Easily visible with the naked eye as a diffuse patch against the background of the Milky Way, the open star cluster Messier 7 (NGC 6475) was known about over 2,000 years ago. It was written about by the Greco-Roman astronomer Claudius Ptolemy in 130 BCE and more recently by Charles Messier in 1764 who included it in his famous catalogue.
Messier 7 is around 200 million years old, which means the Milky Way galaxy hasn’t even had time to make one full rotation since this cluster was formed. The bright cluster of around 100 stars can be found 800 light years from Earth at the tail of the constellation Scorpius, in a group than spans around 25 light years in diameter. These stars formed around the same time, from the same dust cloud and have a similar chemical composition, which means they’re likely to end the same way at the same time. In fact, up to ten percent of Messier 7’s stars – the brightest in this image – will finish their days exploding in a massive supernova, which will be quite a sight for anyone who’s around to see it.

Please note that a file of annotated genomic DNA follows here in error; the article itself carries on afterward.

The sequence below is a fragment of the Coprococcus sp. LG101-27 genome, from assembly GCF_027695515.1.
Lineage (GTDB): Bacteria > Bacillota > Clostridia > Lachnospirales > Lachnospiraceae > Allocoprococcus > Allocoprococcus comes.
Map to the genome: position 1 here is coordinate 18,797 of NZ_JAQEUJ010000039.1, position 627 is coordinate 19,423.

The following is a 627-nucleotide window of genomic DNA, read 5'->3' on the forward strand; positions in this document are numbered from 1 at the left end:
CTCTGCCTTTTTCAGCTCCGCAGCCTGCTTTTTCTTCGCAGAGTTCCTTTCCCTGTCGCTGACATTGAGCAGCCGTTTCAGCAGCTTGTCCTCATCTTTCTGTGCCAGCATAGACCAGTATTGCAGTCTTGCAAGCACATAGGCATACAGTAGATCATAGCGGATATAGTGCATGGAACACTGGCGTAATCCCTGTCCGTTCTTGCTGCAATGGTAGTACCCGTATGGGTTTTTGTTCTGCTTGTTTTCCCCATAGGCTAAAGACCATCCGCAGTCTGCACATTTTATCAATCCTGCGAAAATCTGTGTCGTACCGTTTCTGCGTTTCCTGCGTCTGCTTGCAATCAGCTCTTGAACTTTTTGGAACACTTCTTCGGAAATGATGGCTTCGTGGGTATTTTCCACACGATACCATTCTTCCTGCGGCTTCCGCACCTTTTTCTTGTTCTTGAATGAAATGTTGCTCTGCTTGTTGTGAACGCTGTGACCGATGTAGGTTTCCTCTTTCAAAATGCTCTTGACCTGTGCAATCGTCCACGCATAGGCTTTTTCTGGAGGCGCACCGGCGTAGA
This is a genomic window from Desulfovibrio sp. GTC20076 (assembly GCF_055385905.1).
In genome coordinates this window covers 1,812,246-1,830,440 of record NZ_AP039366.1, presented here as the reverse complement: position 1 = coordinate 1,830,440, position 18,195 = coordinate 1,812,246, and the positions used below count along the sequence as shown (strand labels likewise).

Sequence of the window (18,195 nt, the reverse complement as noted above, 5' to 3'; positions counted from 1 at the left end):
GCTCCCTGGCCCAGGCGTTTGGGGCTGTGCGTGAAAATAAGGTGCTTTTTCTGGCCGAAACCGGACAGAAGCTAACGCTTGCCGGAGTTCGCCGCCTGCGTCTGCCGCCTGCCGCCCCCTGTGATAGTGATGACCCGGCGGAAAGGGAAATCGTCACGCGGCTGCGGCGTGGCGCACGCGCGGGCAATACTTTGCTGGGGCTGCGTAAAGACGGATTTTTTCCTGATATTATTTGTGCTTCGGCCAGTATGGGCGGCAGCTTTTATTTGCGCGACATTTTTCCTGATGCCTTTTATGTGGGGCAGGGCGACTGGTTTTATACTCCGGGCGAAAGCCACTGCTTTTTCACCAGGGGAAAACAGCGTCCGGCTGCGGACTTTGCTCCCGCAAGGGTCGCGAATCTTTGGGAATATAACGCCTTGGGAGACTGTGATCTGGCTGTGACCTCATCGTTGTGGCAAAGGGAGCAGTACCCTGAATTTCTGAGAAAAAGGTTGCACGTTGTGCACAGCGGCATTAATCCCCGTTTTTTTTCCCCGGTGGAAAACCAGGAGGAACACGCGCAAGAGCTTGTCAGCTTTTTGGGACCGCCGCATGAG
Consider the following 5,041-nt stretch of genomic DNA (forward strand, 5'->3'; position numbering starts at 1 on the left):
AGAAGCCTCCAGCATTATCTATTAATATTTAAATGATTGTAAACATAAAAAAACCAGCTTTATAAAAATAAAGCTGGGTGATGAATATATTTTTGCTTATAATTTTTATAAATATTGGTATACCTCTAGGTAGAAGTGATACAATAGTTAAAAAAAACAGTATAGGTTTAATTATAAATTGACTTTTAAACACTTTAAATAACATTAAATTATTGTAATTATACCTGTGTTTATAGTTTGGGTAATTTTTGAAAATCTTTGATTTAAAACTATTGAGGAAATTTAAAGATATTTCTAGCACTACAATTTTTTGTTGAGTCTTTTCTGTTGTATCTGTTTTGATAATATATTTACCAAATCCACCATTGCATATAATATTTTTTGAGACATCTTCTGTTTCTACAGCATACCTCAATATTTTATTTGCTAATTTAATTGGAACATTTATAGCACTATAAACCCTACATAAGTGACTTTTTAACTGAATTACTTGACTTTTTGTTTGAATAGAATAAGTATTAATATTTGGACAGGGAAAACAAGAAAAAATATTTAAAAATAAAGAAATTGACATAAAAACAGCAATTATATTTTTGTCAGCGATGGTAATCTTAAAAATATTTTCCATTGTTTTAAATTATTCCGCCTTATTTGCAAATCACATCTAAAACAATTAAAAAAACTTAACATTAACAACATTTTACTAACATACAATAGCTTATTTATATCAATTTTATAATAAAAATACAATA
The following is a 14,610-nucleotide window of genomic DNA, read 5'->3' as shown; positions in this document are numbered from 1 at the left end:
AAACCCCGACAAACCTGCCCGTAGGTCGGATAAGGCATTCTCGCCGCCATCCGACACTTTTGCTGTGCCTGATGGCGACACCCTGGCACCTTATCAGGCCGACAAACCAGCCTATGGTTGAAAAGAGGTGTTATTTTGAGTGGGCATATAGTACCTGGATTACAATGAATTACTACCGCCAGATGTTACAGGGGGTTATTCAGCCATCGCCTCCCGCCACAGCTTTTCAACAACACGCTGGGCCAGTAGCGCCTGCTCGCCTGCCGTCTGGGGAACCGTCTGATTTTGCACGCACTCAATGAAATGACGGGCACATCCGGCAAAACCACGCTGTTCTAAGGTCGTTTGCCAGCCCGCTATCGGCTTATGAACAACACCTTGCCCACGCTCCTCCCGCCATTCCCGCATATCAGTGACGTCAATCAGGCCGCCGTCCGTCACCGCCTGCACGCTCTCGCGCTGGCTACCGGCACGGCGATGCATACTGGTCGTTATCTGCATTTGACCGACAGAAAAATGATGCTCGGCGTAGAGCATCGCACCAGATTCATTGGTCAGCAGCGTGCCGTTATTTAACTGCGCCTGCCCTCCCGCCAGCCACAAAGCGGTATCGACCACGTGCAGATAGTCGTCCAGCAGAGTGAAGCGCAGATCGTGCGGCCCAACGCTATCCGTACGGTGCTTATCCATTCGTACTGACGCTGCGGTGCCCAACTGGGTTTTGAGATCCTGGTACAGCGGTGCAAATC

Image Credit: ESO